Successfully reported this slideshow.

01 intro1

869 views

Published on

Introduction to AI

Published in: Education, Technology, Spiritual
  • Be the first to comment

  • Be the first to like this

01 intro1

  1. 1. COMP210: Artificial Intelligence Lecture 1. Introduction Boris Konev http://www.csc.liv.ac.uk/∼konev/COPM210/Boris Konev COMP210: Artificial Intelligence. Lecture 1. Introduction – p.1/21
  2. 2. Course Outline The course consists of: 30 lectures slots (may use some for tutorials); tutorial exercises; lab exercises; Not assessed Class test based on the practicals!! enough self study to understand the material; two class tests; a two hour exam. Course materials, syllabus, the course guide, lecture slides, tutorial and lab exercises etc can be obtained from http://www.csc.liv.ac.uk/∼konev/COMP210Boris Konev COMP210: Artificial Intelligence. Lecture 1. Introduction – p.2/21
  3. 3. References (outlined in the course guide) Good AI books include:- S. Russell and P. Norvig. AI A Modern Approach. Second Edition Prentice Hall, 2003 M. Ginsberg. Essentials of Artificial Intelligence. Morgan Kaufmann, 1993. E. Rich and K. Knight. Artificial Intelligence, McGraw-Hill, 1991 (2nd edition) The following is a (cheap) recent text (not as good as the above) covers standard material. A. Cawsey. The Essence of Artificial Intelligence. Prentice-Hall, 1998.Boris Konev COMP210: Artificial Intelligence. Lecture 1. Introduction – p.3/21
  4. 4. References (contd.) The following is a Prolog book. I. Bratko. Prolog Programming for Artificial Intelligence. Addison Wesley 1990.Boris Konev COMP210: Artificial Intelligence. Lecture 1. Introduction – p.4/21
  5. 5. Course Contents Introduction to Artificial Intelligence Prolog - an AI programming language Search Knowledge Representation Propositional Logic First-Order Logic Resolution Based Proof for Propositional and First-Order Logics Expert Systems AI ApplicationsBoris Konev COMP210: Artificial Intelligence. Lecture 1. Introduction – p.5/21
  6. 6. Learning Outcomes An awareness of the principles of knowledge representation. An understanding of search techniques and logic, particularly as related to knowledge representation. An understanding of the major knowledge representation paradigms: production rules, prepositional and first order predicate calculus and structured objects. An understanding of how these representations can be manipulated to solve problems in a knowledge based systems context.Boris Konev COMP210: Artificial Intelligence. Lecture 1. Introduction – p.6/21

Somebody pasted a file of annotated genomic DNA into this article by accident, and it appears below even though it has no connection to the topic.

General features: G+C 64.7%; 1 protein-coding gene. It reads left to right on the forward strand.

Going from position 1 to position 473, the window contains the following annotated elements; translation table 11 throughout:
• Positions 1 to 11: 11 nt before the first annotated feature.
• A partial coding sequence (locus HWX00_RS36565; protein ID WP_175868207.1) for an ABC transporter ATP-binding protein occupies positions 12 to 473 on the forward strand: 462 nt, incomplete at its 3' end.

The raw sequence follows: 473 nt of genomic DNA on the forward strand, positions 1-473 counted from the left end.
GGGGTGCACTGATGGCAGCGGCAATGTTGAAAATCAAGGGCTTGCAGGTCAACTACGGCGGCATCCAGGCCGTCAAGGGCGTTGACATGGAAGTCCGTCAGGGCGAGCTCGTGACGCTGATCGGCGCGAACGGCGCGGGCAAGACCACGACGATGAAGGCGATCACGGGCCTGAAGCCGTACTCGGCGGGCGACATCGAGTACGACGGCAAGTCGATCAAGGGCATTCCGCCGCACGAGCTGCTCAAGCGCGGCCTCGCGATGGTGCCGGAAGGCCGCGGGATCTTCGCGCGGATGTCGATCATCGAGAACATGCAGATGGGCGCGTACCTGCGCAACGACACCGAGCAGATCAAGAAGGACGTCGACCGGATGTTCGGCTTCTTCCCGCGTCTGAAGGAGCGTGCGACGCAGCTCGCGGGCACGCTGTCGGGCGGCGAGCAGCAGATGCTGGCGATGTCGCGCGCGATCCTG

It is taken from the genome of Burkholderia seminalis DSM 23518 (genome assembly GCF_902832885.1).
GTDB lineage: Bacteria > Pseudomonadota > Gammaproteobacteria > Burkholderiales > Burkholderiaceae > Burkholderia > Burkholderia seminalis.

7. 7. Learning Outcomes (contd.) Some appreciation of the major knowledge based systems. Awareness of other applications of AI. Familiarity with the essentials of Prolog so as to enable exploration of the above in practice.Boris Konev COMP210: Artificial Intelligence. Lecture 1. Introduction – p.7/21
  8. 8. What I expect from you. To attend lectures. To be punctual. To turn mobile phones off and not to chat in lectures. To do whatever reading and self study is required to understand the material. To attempt the tutorial and laboratory exercises. To carry out assessed work individually and hand it in on time. Handing in assessed work is very important.Boris Konev COMP210: Artificial Intelligence. Lecture 1. Introduction – p.8/21
  9. 9. Credits This set of slides is based on the materials provided by people who used to teach this course in the University of Liverpool Clare Dixon Simon Parsons Michael WooldridgeBoris Konev COMP210: Artificial Intelligence. Lecture 1. Introduction – p.9/21
  10. 10. What is intelligence? For thousands of years people tried to understand how we think Philosophy Mathematics What is correct mathematical reasoning? Neuroscience Psychology EconomicsBoris Konev COMP210: Artificial Intelligence. Lecture 1. Introduction – p.10/21
  11. 11. What is AI? AI attempts to build intelligent entities AI is both science and engineering: the science of understanding intelligent entities — of developing theories which attempt to explain and predict the nature of such entities; the engineering of intelligent entities.Boris Konev COMP210: Artificial Intelligence. Lecture 1. Introduction – p.11/21